Backshifting

Reported Speech relies on Backshifting to express that verbs in the reporting context are further back in the past than they were in their original context. This topic covers two different methods of making a verb string 'more past'.

What to Expect

Backshifting is the alteration of verb forms in a new context to match the sequence of tenses from the original context. For example, if something was present then, it should be past later. Backshifting is important for Reported Speech so that we can better reflect the original context, which may not happen if we use the original tenses. Backshifting is also used to illustrate uncertainty for some reason, so we might use it in polite requests as well.

There are two methods to backshifting. One requires an understanding of various tenses. The other focuses on auxiliary verbs. Use whichever makes the most sense for your students.

Prerequisites

Learners should already be familiar with the following:

Auxiliary Verbs, aka Helping Verbs: words that only exist in relation to the main verb; they can alter the voice, aspect (progressive and/or perfect), or modality of the verb string. Auxiliary Verbs include be, do, have, and modal verbs. Often when the meaning or usage of a verb changes slightly, it’s the auxiliary verb(s) that reflect that change.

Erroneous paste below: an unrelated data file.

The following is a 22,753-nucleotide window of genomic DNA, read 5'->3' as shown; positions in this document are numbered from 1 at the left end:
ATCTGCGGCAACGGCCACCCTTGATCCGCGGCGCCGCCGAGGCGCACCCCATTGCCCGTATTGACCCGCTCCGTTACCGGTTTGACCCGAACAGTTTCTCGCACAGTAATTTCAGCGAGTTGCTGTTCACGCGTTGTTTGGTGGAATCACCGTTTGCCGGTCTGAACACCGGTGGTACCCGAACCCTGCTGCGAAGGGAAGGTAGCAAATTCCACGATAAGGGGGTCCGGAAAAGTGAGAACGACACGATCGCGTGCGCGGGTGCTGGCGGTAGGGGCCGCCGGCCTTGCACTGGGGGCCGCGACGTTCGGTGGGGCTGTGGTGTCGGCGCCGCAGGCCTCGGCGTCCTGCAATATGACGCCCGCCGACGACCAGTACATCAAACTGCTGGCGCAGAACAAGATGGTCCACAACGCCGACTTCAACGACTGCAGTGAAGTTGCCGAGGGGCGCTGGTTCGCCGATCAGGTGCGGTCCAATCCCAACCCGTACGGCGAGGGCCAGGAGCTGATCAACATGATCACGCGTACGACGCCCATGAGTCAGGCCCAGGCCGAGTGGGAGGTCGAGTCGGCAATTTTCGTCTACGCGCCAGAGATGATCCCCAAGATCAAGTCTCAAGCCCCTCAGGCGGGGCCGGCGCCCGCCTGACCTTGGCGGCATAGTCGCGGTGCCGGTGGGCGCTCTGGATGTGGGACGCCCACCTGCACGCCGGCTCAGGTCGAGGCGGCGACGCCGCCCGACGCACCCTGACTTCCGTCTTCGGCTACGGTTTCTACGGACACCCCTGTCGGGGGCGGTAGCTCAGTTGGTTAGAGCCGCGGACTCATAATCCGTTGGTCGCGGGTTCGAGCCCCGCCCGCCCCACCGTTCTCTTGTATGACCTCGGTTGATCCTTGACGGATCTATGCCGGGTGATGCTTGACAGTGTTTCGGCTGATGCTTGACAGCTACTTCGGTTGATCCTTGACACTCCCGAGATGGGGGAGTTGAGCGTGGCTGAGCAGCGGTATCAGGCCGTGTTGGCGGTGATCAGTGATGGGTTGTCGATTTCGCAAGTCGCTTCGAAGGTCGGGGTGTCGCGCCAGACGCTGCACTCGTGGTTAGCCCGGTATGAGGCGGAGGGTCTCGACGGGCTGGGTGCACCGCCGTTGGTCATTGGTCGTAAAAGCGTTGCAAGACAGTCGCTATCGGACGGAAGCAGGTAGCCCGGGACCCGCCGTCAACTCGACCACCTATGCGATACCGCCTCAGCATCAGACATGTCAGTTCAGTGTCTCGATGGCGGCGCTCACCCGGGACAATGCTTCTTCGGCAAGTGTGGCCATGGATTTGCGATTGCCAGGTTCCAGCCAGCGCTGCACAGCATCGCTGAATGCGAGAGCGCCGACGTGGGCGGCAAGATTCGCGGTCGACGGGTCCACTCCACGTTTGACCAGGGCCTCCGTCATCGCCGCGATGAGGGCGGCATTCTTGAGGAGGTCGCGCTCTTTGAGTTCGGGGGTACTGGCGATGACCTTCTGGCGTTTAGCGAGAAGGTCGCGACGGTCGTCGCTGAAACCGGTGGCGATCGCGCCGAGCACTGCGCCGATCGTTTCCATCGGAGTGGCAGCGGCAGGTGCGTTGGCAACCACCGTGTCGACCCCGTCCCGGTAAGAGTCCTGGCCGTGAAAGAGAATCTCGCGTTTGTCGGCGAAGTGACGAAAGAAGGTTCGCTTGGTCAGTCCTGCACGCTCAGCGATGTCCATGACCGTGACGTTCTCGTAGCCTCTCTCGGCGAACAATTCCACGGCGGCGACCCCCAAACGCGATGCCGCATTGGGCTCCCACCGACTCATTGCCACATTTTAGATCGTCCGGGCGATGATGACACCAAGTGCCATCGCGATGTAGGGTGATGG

Various Tenses – both the form and the usage of each. Perfect tenses are common in Backshifting, including the Past Perfect tense. When reporting plans or predictions, it’s good to know Future-in-the-Past as well.

Time Expressions inform us when a verb takes place. A change in a time expression may require the backshifting of a verb. Conversely, when backshifting verbs, we may need to ensure that time expressions adjust accordingly.

Proficiency Level

Backshifting as a topic is not standard for any particular level. But since it’s pertinent to a few other grammar points, Insights recommends teaching it around the same time as Reported Speech.

*actual starting level varies from one course-book series to the next

Bonus Notes


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Reported Speech

Reported Speech relates a sentiment that was expressed previously, so it uses Backshifting to account for the time difference.
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Indirect Questions

Reported Questions uses Backshifting in the same way that standard Reported Speech does.
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